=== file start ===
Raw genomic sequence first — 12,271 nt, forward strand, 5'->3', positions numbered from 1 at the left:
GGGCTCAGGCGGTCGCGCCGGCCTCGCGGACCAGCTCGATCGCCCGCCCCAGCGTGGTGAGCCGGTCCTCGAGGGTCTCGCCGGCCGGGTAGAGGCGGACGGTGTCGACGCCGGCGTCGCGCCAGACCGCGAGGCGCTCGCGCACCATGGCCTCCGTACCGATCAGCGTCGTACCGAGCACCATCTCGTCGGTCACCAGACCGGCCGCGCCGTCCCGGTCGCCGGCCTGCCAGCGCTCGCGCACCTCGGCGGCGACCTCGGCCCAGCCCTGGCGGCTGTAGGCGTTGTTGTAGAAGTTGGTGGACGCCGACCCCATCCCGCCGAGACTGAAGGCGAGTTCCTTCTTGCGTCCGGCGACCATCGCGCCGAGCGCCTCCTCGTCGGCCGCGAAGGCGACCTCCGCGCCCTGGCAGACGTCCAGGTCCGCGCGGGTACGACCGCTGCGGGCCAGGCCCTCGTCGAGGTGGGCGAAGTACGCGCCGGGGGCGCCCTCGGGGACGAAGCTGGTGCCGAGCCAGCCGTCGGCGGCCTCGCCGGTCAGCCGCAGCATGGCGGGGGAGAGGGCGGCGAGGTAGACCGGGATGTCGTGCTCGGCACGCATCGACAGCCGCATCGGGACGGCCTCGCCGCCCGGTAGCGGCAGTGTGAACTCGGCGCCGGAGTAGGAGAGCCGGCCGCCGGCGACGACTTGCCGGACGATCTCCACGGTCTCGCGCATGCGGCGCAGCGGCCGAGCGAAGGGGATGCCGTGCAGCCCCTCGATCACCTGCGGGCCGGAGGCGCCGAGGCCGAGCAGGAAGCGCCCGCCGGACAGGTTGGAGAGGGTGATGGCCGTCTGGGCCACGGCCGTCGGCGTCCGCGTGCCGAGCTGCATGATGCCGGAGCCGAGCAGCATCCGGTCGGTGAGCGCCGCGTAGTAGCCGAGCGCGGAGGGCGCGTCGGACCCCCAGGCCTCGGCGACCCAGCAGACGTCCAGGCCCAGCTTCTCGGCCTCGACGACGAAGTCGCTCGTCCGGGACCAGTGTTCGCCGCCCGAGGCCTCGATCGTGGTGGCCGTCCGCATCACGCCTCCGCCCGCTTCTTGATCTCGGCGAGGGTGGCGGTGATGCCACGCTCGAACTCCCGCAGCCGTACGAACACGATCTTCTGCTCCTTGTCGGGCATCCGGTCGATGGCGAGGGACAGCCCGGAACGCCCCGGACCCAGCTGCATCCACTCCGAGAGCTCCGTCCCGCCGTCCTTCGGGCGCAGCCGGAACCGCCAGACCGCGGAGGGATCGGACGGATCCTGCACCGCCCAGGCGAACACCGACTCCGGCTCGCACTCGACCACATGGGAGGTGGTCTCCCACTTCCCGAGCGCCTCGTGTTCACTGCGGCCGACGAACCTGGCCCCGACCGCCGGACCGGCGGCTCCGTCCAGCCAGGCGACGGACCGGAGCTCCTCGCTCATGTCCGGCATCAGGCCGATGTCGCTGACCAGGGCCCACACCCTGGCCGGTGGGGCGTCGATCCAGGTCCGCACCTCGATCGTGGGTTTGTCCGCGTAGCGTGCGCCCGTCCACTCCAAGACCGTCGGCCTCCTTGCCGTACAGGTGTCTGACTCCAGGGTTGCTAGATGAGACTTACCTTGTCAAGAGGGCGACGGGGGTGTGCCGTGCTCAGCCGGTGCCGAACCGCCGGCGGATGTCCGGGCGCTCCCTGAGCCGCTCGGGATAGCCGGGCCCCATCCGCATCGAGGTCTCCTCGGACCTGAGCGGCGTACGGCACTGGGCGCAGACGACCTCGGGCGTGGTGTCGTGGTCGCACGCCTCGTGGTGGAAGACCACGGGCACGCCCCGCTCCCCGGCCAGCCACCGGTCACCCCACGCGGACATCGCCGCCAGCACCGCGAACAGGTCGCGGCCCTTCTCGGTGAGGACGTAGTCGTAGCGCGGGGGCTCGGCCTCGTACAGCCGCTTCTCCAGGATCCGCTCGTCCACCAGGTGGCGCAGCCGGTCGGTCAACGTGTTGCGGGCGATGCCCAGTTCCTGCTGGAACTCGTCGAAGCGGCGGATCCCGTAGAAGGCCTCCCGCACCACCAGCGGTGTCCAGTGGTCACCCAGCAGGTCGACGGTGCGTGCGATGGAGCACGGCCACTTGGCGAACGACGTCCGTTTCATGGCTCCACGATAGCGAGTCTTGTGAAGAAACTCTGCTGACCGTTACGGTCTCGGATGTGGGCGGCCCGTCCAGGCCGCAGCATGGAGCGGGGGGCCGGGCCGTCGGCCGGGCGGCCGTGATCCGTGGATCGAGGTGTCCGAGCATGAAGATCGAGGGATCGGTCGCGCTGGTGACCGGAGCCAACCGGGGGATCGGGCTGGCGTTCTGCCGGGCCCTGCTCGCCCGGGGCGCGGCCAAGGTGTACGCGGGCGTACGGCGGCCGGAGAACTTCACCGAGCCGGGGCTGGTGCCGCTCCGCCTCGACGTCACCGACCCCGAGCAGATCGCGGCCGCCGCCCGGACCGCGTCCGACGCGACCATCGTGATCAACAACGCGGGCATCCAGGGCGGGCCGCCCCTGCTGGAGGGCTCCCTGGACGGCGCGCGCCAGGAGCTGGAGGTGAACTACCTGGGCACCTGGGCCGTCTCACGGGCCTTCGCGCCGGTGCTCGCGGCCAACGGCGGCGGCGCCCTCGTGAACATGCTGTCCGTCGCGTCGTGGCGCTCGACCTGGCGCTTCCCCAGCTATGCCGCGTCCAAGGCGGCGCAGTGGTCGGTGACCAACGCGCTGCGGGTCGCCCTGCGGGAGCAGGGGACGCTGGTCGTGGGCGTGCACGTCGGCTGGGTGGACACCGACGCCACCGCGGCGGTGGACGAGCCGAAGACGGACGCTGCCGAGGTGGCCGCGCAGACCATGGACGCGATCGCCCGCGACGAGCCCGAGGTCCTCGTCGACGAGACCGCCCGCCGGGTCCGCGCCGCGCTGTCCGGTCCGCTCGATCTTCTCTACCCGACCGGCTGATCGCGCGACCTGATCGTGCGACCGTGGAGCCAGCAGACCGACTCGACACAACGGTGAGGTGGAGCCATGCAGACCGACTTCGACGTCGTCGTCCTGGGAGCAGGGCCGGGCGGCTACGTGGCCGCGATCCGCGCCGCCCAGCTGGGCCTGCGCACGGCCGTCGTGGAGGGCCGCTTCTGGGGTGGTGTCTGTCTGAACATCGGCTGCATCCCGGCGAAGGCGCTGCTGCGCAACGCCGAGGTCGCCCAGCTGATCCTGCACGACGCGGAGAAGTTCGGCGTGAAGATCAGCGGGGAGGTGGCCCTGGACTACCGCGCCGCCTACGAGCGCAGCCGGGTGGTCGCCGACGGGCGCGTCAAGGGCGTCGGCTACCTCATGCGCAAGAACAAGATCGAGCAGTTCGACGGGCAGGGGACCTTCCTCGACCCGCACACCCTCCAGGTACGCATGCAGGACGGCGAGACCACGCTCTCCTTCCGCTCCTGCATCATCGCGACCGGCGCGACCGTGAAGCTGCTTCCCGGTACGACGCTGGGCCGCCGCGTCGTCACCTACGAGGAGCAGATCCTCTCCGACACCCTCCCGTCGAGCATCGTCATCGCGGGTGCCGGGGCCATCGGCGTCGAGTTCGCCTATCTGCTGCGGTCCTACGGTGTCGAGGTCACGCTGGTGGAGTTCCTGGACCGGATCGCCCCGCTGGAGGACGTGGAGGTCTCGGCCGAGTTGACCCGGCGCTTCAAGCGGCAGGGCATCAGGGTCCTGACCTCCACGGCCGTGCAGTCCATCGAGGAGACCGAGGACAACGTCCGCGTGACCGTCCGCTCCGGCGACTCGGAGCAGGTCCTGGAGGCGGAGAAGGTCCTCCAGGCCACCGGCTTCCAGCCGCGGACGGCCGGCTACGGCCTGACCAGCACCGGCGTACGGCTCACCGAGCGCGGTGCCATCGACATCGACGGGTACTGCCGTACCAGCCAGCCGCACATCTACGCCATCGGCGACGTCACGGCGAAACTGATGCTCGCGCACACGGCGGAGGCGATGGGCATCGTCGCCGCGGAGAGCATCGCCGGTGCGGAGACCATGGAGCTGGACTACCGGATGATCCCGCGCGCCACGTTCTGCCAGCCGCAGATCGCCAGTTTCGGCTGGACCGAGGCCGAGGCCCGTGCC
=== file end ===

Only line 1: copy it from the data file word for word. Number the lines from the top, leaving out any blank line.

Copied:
Raw genomic sequence first — 12,271 nt, forward strand, 5'->3', positions numbered from 1 at the left: